Throw Rate Variability on Gravity-Driven Normal Faults; Constraints from the Gudrun Fault, South Viking Graben, Offshore Norway

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Christopher Aiden-Lee Jackson 


The growth and throw rate variability on normal faults can reflect fault interaction, plate tectonic forces and, in gravity-driven systems, variations in sediment loading. Because earthquakes may occur as faults slip, it is important to understand what processes influence throw rate variability on normal faults to be able to predict seismic hazards in extensional terranes. Furthermore, the rate of normal fault growth directly controls rift physiography, sediment erosion, dispersal and deposition, and the distribution and stratigraphic architecture of syn-rift reservoirs. Instrumental (e.g. geodetic) data may constrain the co-seismic movement on, or relatively short-term (i.e. <103) throw rate history of, normal faults, whereas palaeoearthquake data may provide important information on medium-term (i.e. 103-105 years) rates. Constraining longer-term (i.e. >106 Myr) variations typically requires the use of seismic reflection data, although their application may be problematic because of poor seismic resolution and the absence of, or poor age constraints on, coeval growth strata. In this study I use 3D seismic reflection and borehole data to constrain the growth and (minimum) long-term throw rate variability on a gravity-driven, salt-detached normal fault (Middle-to-Late Jurassic) in the South Viking Graben, offshore Norway, and to assess the impact of throw rate variability on the thickness and character of syn-rift reservoirs. I recognise five kinematic phases: (i) Phase 1 (early Callovian) - fault initiation and a phase of moderate fault throw rates (0.06 mm yr-1); (ii) Phase 2 (early Callovian-to-end Callovian) - fault inactivity, during which time the fault was buried by sediment; (iii) Phase 3 (early Oxfordian-to-late Oxfordian) - fault reactivation and a phase of moderate throw rates (up to 0.03 mm yr-1); (iv) Phase 4 (late Oxfordian-to-end Oxfordian) – a marked increase in throw rate (up to 0.27 mm yr-1); and (v) Phase 5 (early Kimmeridgian-to-middle Volgian) – a decline in throw rate (0.03 mm yr-1) and eventual death of the fault. These rates are comparable to those observed on other gravity-driven normal faults, with the variability in this example apparently kinematically coupled with the growth history of the thick-skinned normal fault system bounding the western margin of the basin. Fluctuations in sediment accumulation rate and loading may have also influenced throw rate variability. Shallow marine reservoirs deposited when throw rate was relatively low (Phase 1) increase in thickness but do not change in facies across the fault, principally because sediment accumulation rate outpaced fault throw rate. In contrast, deep-marine turbidite reservoirs, despite being characterised by relatively high sediment accumulation rates, were deposited when the throw rate was relatively high (Phase 4), thus are only preserved in the fault hangingwall. Variations in throw and sediment accumulation rate may therefore act as dual controls on the thickness and distribution of syn-rift reservoirs in salt-influenced rift basins.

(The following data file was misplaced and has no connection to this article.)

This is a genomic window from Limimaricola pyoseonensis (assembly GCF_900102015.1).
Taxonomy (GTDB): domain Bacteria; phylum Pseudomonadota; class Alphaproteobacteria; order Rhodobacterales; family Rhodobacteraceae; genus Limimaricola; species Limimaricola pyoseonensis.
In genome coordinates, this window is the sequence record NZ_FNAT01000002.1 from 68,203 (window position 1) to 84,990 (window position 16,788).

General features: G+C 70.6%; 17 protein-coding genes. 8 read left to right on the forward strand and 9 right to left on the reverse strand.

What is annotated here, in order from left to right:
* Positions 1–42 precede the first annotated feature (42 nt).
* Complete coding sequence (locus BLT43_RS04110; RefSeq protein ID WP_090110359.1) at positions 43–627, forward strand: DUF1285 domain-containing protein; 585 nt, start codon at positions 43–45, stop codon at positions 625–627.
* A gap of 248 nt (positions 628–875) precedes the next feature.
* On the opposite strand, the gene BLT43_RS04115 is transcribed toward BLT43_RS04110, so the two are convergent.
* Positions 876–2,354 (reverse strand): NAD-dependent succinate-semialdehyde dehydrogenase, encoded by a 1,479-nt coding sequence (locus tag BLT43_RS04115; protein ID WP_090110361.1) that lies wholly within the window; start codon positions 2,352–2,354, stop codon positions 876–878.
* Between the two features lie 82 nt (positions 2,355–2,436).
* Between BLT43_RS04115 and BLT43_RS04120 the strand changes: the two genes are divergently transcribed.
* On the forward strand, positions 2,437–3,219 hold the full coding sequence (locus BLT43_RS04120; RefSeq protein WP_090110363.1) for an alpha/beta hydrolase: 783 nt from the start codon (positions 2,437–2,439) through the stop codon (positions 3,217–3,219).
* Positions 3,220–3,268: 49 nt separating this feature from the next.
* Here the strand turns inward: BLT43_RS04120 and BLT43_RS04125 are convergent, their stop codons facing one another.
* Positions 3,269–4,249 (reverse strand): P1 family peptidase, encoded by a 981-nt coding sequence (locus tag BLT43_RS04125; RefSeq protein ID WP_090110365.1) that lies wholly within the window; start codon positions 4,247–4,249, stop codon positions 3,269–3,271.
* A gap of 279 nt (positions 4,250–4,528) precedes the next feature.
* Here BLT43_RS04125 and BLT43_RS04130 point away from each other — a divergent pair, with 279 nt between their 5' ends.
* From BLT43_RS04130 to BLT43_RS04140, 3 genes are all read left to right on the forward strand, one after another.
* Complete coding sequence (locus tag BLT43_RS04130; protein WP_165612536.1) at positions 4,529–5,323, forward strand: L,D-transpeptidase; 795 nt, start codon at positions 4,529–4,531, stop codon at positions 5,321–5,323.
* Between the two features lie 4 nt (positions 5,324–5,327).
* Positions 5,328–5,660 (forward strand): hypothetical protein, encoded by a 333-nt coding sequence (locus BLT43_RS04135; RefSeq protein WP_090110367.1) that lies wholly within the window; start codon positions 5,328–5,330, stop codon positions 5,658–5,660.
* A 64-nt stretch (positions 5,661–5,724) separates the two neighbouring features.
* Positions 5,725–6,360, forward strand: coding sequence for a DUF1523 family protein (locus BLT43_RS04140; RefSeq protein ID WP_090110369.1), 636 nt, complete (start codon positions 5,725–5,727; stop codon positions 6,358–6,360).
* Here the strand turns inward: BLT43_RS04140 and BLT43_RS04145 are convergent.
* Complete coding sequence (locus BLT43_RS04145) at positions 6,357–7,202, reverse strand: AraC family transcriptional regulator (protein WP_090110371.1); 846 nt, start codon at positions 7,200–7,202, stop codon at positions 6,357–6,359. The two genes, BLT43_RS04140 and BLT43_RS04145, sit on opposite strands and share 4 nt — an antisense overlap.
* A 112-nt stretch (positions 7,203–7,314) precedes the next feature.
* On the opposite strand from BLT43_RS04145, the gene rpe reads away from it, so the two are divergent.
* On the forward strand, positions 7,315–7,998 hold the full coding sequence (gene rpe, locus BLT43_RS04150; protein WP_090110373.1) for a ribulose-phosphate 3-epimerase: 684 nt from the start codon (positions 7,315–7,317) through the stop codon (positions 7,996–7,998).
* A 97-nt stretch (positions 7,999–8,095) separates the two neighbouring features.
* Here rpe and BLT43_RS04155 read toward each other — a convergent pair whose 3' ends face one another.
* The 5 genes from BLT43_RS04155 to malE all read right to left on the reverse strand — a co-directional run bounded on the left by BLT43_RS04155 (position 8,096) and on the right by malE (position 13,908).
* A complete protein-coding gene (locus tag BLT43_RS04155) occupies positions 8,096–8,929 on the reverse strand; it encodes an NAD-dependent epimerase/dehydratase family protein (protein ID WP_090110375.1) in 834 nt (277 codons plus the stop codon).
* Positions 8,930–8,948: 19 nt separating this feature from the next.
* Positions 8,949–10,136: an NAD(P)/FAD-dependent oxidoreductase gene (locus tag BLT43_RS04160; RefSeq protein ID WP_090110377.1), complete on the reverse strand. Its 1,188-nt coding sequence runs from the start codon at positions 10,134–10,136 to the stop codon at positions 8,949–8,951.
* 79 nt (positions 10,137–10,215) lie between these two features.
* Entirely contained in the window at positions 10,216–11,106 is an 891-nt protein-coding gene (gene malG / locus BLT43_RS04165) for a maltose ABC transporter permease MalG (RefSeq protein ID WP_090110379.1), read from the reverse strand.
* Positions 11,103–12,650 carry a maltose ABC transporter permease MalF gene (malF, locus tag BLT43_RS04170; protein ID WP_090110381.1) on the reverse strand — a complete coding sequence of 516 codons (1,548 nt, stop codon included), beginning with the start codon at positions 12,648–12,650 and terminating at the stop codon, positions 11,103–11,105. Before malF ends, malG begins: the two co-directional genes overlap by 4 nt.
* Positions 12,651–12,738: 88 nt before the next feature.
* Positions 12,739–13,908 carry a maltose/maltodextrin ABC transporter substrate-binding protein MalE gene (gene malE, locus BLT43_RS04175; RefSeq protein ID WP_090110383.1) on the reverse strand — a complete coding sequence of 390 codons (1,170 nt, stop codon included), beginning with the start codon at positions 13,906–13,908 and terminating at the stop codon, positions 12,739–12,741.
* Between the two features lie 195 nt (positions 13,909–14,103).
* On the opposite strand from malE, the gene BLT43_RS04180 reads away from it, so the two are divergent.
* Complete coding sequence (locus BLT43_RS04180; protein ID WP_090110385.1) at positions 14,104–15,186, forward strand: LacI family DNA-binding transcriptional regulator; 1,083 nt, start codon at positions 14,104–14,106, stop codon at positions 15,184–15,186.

Earth Sciences, Geology, Physical Sciences and Mathematics, Tectonics and Structure


earthquake, Tectonics, normal fault, normal faulting, North Sea, fault slip rate, Gudrun fault, South Viking Graben, structura geology


Published: 2017-11-24 16:28


Academic Free License (AFL) 3.0

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